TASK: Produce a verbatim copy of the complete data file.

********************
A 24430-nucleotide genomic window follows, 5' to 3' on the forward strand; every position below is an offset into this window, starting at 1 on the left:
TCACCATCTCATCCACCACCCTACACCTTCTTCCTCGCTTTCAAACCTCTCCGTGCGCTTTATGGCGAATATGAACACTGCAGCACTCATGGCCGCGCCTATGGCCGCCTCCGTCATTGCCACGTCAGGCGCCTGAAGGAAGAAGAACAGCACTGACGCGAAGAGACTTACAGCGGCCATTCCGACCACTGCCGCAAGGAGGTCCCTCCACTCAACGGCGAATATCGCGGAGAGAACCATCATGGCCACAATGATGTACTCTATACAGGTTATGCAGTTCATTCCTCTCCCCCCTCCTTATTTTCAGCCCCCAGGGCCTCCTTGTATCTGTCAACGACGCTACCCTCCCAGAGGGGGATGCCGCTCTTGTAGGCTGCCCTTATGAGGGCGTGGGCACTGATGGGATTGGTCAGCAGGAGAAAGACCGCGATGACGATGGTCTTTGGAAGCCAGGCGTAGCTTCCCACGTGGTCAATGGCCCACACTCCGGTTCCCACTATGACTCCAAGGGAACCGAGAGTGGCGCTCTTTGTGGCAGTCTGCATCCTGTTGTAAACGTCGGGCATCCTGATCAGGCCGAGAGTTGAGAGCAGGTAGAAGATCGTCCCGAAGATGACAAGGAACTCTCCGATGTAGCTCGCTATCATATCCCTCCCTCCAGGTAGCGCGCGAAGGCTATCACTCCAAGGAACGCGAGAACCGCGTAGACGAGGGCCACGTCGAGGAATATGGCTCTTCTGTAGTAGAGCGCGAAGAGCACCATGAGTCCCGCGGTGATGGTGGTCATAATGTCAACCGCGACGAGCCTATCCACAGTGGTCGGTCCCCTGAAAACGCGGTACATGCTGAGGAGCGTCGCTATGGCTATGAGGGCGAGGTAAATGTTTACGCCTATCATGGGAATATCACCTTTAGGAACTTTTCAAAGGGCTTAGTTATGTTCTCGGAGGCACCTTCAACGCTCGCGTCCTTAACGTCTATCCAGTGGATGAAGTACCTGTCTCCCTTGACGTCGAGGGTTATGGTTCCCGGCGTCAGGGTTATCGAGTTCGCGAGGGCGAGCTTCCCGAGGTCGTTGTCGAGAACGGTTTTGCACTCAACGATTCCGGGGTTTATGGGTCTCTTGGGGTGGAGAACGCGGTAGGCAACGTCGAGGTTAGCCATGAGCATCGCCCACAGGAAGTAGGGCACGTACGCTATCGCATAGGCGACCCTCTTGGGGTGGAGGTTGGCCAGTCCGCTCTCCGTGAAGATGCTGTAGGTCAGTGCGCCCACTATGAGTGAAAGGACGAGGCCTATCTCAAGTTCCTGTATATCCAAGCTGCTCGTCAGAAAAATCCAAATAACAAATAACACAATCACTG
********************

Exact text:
A 24430-nucleotide genomic window follows, 5' to 3' on the forward strand; every position below is an offset into this window, starting at 1 on the left:
TCACCATCTCATCCACCACCCTACACCTTCTTCCTCGCTTTCAAACCTCTCCGTGCGCTTTATGGCGAATATGAACACTGCAGCACTCATGGCCGCGCCTATGGCCGCCTCCGTCATTGCCACGTCAGGCGCCTGAAGGAAGAAGAACAGCACTGACGCGAAGAGACTTACAGCGGCCATTCCGACCACTGCCGCAAGGAGGTCCCTCCACTCAACGGCGAATATCGCGGAGAGAACCATCATGGCCACAATGATGTACTCTATACAGGTTATGCAGTTCATTCCTCTCCCCCCTCCTTATTTTCAGCCCCCAGGGCCTCCTTGTATCTGTCAACGACGCTACCCTCCCAGAGGGGGATGCCGCTCTTGTAGGCTGCCCTTATGAGGGCGTGGGCACTGATGGGATTGGTCAGCAGGAGAAAGACCGCGATGACGATGGTCTTTGGAAGCCAGGCGTAGCTTCCCACGTGGTCAATGGCCCACACTCCGGTTCCCACTATGACTCCAAGGGAACCGAGAGTGGCGCTCTTTGTGGCAGTCTGCATCCTGTTGTAAACGTCGGGCATCCTGATCAGGCCGAGAGTTGAGAGCAGGTAGAAGATCGTCCCGAAGATGACAAGGAACTCTCCGATGTAGCTCGCTATCATATCCCTCCCTCCAGGTAGCGCGCGAAGGCTATCACTCCAAGGAACGCGAGAACCGCGTAGACGAGGGCCACGTCGAGGAATATGGCTCTTCTGTAGTAGAGCGCGAAGAGCACCATGAGTCCCGCGGTGATGGTGGTCATAATGTCAACCGCGACGAGCCTATCCACAGTGGTCGGTCCCCTGAAAACGCGGTACATGCTGAGGAGCGTCGCTATGGCTATGAGGGCGAGGTAAATGTTTACGCCTATCATGGGAATATCACCTTTAGGAACTTTTCAAAGGGCTTAGTTATGTTCTCGGAGGCACCTTCAACGCTCGCGTCCTTAACGTCTATCCAGTGGATGAAGTACCTGTCTCCCTTGACGTCGAGGGTTATGGTTCCCGGCGTCAGGGTTATCGAGTTCGCGAGGGCGAGCTTCCCGAGGTCGTTGTCGAGAACGGTTTTGCACTCAACGATTCCGGGGTTTATGGGTCTCTTGGGGTGGAGAACGCGGTAGGCAACGTCGAGGTTAGCCATGAGCATCGCCCACAGGAAGTAGGGCACGTACGCTATCGCATAGGCGACCCTCTTGGGGTGGAGGTTGGCCAGTCCGCTCTCCGTGAAGATGCTGTAGGTCAGTGCGCCCACTATGAGTGAAAGGACGAGGCCTATCTCAAGTTCCTGTATATCCAAGCTGCTCGTCAGAAAAATCCAAATAACAAATAACACAATCACTG